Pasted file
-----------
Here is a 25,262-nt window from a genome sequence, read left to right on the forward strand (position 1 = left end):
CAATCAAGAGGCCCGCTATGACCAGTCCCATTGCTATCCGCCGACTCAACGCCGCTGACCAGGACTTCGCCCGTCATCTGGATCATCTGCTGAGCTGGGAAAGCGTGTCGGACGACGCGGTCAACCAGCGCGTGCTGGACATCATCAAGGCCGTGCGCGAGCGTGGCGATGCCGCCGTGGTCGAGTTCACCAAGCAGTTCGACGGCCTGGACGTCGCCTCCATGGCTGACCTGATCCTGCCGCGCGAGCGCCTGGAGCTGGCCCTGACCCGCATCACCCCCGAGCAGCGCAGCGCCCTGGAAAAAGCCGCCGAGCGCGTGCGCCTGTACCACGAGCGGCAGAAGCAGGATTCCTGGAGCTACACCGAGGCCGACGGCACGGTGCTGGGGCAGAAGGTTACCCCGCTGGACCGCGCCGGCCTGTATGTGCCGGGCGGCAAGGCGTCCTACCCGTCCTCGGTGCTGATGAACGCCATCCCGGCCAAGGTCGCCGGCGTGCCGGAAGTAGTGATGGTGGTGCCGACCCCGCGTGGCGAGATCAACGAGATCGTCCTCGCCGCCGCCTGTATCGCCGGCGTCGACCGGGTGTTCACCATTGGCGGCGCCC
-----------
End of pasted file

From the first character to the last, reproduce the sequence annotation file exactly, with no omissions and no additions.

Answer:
Here is a 25,262-nt window from a genome sequence, read left to right on the forward strand (position 1 = left end):
CAATCAAGAGGCCCGCTATGACCAGTCCCATTGCTATCCGCCGACTCAACGCCGCTGACCAGGACTTCGCCCGTCATCTGGATCATCTGCTGAGCTGGGAAAGCGTGTCGGACGACGCGGTCAACCAGCGCGTGCTGGACATCATCAAGGCCGTGCGCGAGCGTGGCGATGCCGCCGTGGTCGAGTTCACCAAGCAGTTCGACGGCCTGGACGTCGCCTCCATGGCTGACCTGATCCTGCCGCGCGAGCGCCTGGAGCTGGCCCTGACCCGCATCACCCCCGAGCAGCGCAGCGCCCTGGAAAAAGCCGCCGAGCGCGTGCGCCTGTACCACGAGCGGCAGAAGCAGGATTCCTGGAGCTACACCGAGGCCGACGGCACGGTGCTGGGGCAGAAGGTTACCCCGCTGGACCGCGCCGGCCTGTATGTGCCGGGCGGCAAGGCGTCCTACCCGTCCTCGGTGCTGATGAACGCCATCCCGGCCAAGGTCGCCGGCGTGCCGGAAGTAGTGATGGTGGTGCCGACCCCGCGTGGCGAGATCAACGAGATCGTCCTCGCCGCCGCCTGTATCGCCGGCGTCGACCGGGTGTTCACCATTGGCGGCGCCC